Is it considered good or bad practice to use the sudo command inside a shell script? One advantage is that if the user runs the script as non-root, she or he will be asked for password on demand rather than the script failing. On the other hand, if the user has recently run a command with sudo, the script will implicitly run commands as root which may not be what the user expects.

Here is an example:

$ cat foo1
sudo bar #implicit sudo
$ ./foo1

$ cat foo2
$ sudo ./foo2 #explicit sudo
  • 1
    It is considered bad practice. su and sudo in a shell script sudo displays typed password in bash script
    – Bobby
    Jul 15, 2012 at 18:24
  • OK, I'm convinced. If you turn your comment into a reply I can accept it. Jul 15, 2012 at 18:46
  • I view using sudo for an entire script (ie every command within the script running as root) to be a terrible idea. There is a reason sudoedit won't let you edit regular files as root. You can break your system and lock yourself out pretty quickly with a poorly thought out script, it only takes a chmod -R or chown -R that ends up targeting your home folder to make things go bad fast.
    – dragon788
    Nov 27, 2017 at 20:12

2 Answers 2


Using sudo is always a good practice. However there are ways to make the use of sudo better. One methods would be to explicitly allow a specific command to run with elevated privileges.

The following would allow only people in the "users" group to execute the command foo1 without a password.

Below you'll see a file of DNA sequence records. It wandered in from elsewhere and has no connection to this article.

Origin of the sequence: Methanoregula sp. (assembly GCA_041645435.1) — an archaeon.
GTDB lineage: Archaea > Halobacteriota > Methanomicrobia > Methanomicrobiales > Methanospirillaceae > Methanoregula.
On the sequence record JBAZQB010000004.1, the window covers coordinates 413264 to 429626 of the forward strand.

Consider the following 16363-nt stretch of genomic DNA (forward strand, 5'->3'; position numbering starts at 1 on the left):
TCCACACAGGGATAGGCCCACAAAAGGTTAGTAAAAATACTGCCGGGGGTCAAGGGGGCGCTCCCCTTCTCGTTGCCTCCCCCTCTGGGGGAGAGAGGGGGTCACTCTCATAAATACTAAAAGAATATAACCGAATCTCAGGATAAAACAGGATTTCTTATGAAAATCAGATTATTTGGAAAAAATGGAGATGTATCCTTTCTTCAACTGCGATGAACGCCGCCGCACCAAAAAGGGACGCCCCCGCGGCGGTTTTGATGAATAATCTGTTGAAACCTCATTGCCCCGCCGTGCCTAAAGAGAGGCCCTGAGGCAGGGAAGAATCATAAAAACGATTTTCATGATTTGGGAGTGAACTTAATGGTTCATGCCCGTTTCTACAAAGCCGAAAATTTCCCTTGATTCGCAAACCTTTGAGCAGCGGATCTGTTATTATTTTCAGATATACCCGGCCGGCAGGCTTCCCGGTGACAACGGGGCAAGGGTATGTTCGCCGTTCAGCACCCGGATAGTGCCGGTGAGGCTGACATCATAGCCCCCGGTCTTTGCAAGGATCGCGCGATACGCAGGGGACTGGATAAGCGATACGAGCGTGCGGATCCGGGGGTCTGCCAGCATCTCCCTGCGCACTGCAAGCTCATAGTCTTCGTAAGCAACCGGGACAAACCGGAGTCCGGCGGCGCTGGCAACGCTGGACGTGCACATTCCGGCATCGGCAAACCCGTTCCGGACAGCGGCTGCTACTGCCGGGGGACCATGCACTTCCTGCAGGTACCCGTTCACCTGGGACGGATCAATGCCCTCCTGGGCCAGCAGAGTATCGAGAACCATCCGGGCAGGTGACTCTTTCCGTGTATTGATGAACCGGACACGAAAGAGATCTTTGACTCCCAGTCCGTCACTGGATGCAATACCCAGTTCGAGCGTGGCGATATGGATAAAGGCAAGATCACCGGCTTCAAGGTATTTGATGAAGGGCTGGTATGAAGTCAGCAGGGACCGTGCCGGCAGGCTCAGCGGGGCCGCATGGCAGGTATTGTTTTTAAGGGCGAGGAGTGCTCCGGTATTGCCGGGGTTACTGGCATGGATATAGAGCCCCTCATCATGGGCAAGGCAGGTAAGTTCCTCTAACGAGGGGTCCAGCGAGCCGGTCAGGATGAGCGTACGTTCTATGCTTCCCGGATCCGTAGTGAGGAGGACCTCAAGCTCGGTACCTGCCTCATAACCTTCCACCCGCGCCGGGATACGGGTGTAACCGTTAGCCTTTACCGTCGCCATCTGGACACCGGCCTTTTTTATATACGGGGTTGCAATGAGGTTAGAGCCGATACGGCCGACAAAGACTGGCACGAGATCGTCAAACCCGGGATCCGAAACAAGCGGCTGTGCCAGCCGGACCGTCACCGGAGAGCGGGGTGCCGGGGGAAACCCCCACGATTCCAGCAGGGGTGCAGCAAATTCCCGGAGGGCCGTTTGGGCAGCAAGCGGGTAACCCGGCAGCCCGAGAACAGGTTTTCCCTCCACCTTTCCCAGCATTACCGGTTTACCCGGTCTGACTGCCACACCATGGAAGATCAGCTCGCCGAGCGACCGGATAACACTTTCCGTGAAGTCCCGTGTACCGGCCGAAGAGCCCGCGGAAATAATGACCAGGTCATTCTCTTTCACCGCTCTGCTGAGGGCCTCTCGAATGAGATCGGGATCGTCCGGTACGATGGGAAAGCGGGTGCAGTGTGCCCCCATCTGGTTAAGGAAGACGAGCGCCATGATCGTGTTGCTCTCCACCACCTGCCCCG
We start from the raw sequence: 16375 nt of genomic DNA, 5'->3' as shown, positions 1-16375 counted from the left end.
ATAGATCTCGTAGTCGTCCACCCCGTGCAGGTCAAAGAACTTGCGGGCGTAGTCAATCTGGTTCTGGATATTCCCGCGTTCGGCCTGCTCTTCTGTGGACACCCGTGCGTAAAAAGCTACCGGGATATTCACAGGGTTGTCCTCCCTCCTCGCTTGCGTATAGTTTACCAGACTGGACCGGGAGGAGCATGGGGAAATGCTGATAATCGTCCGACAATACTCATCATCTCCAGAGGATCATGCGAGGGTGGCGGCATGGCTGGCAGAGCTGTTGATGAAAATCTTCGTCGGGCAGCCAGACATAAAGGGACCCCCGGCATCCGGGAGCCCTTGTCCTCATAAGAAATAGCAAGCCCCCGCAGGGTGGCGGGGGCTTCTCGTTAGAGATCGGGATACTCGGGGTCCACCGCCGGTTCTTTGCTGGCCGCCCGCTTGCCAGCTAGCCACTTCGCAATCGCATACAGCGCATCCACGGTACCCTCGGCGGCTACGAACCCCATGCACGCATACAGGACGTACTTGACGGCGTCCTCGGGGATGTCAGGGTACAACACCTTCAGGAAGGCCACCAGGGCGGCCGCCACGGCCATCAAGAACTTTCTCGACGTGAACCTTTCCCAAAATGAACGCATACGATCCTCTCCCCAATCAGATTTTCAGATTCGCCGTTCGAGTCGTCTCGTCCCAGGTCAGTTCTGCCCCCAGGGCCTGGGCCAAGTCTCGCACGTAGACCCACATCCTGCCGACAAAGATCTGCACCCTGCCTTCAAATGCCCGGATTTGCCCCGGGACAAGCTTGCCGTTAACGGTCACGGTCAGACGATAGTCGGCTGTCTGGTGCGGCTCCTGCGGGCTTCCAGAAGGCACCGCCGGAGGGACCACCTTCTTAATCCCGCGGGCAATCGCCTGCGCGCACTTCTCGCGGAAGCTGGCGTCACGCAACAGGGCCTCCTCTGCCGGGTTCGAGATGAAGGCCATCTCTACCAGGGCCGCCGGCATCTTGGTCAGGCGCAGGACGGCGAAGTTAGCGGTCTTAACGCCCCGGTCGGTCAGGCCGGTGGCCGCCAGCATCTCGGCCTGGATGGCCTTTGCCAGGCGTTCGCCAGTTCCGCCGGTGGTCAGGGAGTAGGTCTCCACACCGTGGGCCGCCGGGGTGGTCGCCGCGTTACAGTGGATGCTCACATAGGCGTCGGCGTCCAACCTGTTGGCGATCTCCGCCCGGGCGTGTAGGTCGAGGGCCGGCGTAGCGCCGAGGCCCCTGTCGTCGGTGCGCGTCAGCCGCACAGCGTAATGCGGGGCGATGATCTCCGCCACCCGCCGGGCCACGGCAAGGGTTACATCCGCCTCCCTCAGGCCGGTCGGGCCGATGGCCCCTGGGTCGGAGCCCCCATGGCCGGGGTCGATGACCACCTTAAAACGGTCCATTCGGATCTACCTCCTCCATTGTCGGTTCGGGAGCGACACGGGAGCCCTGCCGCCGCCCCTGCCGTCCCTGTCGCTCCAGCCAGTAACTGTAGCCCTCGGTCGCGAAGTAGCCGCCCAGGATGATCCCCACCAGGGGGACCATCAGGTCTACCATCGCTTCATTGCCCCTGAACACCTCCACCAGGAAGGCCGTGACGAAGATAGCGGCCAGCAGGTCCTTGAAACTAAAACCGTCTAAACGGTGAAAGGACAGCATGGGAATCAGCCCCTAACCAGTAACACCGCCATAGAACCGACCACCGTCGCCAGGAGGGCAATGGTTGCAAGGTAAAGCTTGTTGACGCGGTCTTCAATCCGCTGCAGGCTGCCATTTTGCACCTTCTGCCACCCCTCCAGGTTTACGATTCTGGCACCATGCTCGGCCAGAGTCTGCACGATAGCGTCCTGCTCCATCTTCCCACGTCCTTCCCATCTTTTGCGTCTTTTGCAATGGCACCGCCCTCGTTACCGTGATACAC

%users ALL=(ALL) NOPASSWD: /full/path/to/foo1

However it would not allow the execution of foo2 in your above example unless a user entered the correct password.

In addition it is often better to configure sudo to require the user's password and not the root password (I am forgetting the configuration option at this moment), and to not have any entries which can allow for users to escalate their privileges, such as:



%users ALL=(ALL) ALL

The user of a wheel group or a similar group for escalation of any command is a good practice. In the end it is best for the root password to be locked away in a safe, never to be used by anyone (ever) unless the stinky stuff hits the fan.

  • 2
    If used in scripts requiretty should be off, too. In some distributions requiretty is set as default.
    – Nils
    Jul 15, 2012 at 20:52

/brief opinion

Personally I believe if you aren't looking at the script before you run it, whatever side effects that happen are mostly your fault (commands running with sudo that don't prompt you for example), but at the same time, I know it can be hard to parse and grok an entire script every time. Overall I prefer a hybrid strategy where I can balance convenience and security.

/end opinion

Keep in mind you can always run sudo -k before calling a script to require the first implicit sudo call to prompt for your password, though unless it also is run after every sudo command inside the script it will ONLY prompt you for the very first call to sudo.

There are a few ways to accomplish a safe, sane script using sudo only when necessary, some more icky/ill-advised than others. This post outlines a few examples/options that I will expand upon further. https://bitmingw.com/2017/01/22/use-sudo-in-scripts/